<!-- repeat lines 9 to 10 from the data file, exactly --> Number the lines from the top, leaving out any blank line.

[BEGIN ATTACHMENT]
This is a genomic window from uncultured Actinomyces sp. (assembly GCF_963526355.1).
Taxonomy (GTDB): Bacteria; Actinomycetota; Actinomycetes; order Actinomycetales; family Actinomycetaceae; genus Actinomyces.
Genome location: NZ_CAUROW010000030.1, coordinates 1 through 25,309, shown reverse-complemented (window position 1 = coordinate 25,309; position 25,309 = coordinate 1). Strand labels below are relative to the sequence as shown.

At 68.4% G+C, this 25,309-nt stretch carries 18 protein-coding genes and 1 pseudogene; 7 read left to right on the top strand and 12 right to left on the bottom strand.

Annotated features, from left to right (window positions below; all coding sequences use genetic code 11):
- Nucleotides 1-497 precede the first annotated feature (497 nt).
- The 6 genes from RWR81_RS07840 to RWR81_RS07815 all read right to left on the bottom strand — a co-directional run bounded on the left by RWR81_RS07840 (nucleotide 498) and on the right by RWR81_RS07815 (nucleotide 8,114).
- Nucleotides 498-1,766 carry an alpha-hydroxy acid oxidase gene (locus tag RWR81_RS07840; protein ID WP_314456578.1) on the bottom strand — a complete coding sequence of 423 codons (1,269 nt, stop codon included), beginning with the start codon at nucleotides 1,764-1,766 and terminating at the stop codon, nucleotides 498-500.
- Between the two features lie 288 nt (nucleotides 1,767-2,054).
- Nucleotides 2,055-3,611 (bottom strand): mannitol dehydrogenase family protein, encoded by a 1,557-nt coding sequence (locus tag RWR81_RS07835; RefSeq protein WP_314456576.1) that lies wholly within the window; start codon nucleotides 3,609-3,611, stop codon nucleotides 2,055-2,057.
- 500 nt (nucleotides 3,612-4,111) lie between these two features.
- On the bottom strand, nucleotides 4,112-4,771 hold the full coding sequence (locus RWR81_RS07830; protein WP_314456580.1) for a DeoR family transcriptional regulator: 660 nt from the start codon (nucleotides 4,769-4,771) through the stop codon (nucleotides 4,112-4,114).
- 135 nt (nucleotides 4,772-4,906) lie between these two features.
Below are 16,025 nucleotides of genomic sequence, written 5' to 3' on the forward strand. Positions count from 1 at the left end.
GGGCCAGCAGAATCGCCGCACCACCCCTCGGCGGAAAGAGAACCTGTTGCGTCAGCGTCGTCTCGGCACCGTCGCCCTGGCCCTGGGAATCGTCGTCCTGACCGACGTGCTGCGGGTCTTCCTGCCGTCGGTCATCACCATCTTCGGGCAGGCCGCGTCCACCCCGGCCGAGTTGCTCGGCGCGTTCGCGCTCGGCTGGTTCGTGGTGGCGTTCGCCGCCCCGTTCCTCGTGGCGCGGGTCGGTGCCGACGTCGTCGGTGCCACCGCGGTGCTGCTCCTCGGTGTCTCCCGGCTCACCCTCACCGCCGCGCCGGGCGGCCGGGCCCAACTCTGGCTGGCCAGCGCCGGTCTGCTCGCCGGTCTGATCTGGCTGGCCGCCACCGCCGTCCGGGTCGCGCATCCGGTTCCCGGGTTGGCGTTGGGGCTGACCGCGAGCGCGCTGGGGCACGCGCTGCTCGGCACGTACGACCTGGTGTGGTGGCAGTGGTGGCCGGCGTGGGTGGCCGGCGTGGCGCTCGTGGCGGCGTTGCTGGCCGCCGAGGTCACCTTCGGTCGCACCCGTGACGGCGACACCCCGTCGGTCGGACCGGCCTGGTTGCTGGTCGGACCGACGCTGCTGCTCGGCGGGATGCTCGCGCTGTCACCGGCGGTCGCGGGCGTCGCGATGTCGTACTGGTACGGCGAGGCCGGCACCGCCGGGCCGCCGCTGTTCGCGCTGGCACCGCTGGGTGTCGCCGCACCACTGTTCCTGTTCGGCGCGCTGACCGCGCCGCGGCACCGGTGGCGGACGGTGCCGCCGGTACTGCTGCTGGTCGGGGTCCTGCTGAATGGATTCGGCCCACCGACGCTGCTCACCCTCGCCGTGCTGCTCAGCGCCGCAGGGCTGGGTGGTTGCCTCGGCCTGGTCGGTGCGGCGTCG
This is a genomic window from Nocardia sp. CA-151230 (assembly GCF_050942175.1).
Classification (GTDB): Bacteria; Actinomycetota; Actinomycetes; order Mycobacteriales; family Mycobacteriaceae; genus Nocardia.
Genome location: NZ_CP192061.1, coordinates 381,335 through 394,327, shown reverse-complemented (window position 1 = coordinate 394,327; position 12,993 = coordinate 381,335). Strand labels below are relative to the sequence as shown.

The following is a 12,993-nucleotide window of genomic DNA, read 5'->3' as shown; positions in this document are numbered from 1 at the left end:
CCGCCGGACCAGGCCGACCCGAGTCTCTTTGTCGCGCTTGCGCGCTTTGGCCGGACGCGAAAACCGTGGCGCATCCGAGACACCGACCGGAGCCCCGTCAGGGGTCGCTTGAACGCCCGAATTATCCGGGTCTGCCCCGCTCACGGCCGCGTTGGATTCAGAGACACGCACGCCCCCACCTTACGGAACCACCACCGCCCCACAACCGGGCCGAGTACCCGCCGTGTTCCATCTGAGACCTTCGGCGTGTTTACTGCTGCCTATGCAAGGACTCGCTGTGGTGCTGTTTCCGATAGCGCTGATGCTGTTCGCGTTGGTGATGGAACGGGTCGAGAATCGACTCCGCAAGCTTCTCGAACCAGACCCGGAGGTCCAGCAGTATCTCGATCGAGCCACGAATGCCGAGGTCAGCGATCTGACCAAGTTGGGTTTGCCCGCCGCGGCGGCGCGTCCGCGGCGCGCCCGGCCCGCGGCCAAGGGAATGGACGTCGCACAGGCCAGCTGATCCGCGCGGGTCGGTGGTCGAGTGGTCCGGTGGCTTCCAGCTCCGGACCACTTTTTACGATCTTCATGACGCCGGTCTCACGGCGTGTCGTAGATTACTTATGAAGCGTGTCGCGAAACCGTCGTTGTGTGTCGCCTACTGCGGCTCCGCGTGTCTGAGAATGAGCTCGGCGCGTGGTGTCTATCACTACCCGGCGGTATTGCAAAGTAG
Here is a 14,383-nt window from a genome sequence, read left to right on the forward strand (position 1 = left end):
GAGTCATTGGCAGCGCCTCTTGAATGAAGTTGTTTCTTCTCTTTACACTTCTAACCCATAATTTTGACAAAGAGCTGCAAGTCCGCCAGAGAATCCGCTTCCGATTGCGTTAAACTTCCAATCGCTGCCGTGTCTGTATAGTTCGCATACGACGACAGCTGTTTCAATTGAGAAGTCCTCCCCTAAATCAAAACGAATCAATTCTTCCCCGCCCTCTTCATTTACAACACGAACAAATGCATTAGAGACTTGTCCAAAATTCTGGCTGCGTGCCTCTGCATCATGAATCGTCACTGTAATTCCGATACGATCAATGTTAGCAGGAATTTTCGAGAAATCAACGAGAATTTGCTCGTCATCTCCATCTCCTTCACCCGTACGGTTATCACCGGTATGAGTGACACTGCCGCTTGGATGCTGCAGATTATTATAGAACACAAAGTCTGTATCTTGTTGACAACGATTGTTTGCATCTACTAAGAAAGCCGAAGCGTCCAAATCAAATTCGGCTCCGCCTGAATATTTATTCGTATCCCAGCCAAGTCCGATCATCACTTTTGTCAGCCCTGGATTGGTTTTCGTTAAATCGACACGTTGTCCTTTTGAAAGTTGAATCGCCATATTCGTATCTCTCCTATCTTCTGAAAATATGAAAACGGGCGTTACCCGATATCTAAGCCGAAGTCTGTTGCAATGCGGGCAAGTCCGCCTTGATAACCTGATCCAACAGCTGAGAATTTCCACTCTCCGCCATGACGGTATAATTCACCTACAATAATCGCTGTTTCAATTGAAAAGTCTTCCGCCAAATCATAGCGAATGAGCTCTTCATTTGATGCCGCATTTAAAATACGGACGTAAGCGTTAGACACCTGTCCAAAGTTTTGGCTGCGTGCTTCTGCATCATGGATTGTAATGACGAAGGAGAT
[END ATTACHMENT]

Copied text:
- Between the two features lie 288 nt (nucleotides 1,767-2,054).
- Nucleotides 2,055-3,611 (bottom strand): mannitol dehydrogenase family protein, encoded by a 1,557-nt coding sequence (locus tag RWR81_RS07835; RefSeq protein WP_314456576.1) that lies wholly within the window; start codon nucleotides 3,609-3,611, stop codon nucleotides 2,055-2,057.